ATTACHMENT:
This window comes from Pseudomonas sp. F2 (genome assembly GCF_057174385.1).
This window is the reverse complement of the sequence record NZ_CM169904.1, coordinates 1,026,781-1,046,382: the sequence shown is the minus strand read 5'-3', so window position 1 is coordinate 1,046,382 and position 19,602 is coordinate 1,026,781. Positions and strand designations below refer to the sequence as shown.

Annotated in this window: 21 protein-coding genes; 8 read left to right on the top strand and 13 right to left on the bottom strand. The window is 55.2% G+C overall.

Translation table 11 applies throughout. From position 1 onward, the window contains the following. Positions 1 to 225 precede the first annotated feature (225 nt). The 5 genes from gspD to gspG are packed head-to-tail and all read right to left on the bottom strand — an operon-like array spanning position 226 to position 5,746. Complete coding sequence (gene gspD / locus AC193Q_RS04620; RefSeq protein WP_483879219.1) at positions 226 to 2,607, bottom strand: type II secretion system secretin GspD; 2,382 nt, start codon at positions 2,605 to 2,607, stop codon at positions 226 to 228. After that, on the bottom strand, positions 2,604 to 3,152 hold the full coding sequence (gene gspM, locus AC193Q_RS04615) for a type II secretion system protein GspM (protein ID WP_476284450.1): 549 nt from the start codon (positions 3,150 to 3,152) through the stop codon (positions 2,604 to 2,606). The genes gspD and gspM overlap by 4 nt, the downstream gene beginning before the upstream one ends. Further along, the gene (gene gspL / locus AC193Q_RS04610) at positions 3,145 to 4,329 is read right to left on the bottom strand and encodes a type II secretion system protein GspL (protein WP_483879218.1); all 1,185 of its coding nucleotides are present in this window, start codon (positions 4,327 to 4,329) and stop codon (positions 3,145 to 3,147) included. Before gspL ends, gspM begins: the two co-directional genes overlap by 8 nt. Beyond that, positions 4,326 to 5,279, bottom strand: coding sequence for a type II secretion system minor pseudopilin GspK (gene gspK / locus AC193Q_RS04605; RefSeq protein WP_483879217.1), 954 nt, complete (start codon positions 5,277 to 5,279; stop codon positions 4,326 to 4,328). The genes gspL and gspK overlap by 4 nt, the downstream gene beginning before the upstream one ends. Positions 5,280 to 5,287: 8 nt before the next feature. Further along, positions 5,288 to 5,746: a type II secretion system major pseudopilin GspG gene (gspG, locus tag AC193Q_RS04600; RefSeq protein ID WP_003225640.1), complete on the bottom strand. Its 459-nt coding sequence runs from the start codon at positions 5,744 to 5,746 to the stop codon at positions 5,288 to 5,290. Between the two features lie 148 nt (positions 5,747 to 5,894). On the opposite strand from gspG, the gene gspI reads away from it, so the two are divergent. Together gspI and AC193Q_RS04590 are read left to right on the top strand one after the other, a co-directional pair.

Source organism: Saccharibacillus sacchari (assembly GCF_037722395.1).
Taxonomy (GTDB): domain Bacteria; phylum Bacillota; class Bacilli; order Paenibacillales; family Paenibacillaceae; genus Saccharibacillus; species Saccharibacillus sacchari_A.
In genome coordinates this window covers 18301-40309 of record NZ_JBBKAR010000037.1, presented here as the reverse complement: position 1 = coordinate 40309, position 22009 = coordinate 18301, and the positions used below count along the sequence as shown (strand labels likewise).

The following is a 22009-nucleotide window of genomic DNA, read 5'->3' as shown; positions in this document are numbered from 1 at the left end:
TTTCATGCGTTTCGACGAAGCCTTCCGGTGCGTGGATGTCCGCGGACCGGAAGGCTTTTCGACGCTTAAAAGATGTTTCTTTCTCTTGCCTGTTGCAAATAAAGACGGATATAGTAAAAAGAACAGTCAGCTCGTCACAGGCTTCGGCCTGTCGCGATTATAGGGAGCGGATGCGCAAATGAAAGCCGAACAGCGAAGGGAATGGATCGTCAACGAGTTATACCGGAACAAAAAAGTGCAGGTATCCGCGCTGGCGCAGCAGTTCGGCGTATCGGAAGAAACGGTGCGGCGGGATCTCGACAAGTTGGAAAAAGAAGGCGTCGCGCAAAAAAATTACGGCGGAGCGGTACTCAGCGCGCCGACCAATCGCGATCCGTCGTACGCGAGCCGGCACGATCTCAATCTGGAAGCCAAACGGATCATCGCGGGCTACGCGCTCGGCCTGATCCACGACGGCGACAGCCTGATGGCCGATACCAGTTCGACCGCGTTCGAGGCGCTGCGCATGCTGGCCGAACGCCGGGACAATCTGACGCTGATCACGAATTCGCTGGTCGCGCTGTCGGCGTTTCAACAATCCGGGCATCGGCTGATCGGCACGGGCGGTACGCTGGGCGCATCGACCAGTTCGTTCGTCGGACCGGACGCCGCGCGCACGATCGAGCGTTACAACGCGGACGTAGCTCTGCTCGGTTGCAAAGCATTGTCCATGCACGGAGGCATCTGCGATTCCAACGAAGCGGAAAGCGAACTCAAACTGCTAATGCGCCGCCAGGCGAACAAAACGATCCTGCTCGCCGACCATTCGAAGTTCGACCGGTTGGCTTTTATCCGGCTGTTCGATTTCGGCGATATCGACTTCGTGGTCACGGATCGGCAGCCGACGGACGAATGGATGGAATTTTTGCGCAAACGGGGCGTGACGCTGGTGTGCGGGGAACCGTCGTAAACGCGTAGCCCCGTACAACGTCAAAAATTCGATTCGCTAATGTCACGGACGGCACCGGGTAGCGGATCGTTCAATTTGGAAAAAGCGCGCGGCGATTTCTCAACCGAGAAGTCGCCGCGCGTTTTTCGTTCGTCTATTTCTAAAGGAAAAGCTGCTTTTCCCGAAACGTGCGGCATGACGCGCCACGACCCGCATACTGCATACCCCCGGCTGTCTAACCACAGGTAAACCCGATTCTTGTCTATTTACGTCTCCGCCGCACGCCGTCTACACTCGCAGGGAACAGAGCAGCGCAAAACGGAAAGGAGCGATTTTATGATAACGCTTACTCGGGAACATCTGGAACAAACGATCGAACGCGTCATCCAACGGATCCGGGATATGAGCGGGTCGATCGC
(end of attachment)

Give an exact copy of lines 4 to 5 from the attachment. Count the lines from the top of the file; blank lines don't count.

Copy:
Translation table 11 applies throughout. From position 1 onward, the window contains the following. Positions 1 to 225 precede the first annotated feature (225 nt). The 5 genes from gspD to gspG are packed head-to-tail and all read right to left on the bottom strand — an operon-like array spanning position 226 to position 5,746. Complete coding sequence (gene gspD / locus AC193Q_RS04620; RefSeq protein WP_483879219.1) at positions 226 to 2,607, bottom strand: type II secretion system secretin GspD; 2,382 nt, start codon at positions 2,605 to 2,607, stop codon at positions 226 to 228. After that, on the bottom strand, positions 2,604 to 3,152 hold the full coding sequence (gene gspM, locus AC193Q_RS04615) for a type II secretion system protein GspM (protein ID WP_476284450.1): 549 nt from the start codon (positions 3,150 to 3,152) through the stop codon (positions 2,604 to 2,606). The genes gspD and gspM overlap by 4 nt, the downstream gene beginning before the upstream one ends. Further along, the gene (gene gspL / locus AC193Q_RS04610) at positions 3,145 to 4,329 is read right to left on the bottom strand and encodes a type II secretion system protein GspL (protein WP_483879218.1); all 1,185 of its coding nucleotides are present in this window, start codon (positions 4,327 to 4,329) and stop codon (positions 3,145 to 3,147) included. Before gspL ends, gspM begins: the two co-directional genes overlap by 8 nt. Beyond that, positions 4,326 to 5,279, bottom strand: coding sequence for a type II secretion system minor pseudopilin GspK (gene gspK / locus AC193Q_RS04605; RefSeq protein WP_483879217.1), 954 nt, complete (start codon positions 5,277 to 5,279; stop codon positions 4,326 to 4,328). The genes gspL and gspK overlap by 4 nt, the downstream gene beginning before the upstream one ends. Positions 5,280 to 5,287: 8 nt before the next feature. Further along, positions 5,288 to 5,746: a type II secretion system major pseudopilin GspG gene (gspG, locus tag AC193Q_RS04600; RefSeq protein ID WP_003225640.1), complete on the bottom strand. Its 459-nt coding sequence runs from the start codon at positions 5,744 to 5,746 to the stop codon at positions 5,288 to 5,290. Between the two features lie 148 nt (positions 5,747 to 5,894). On the opposite strand from gspG, the gene gspI reads away from it, so the two are divergent. Together gspI and AC193Q_RS04590 are read left to right on the top strand one after the other, a co-directional pair.

Source organism: Saccharibacillus sacchari (assembly GCF_037722395.1).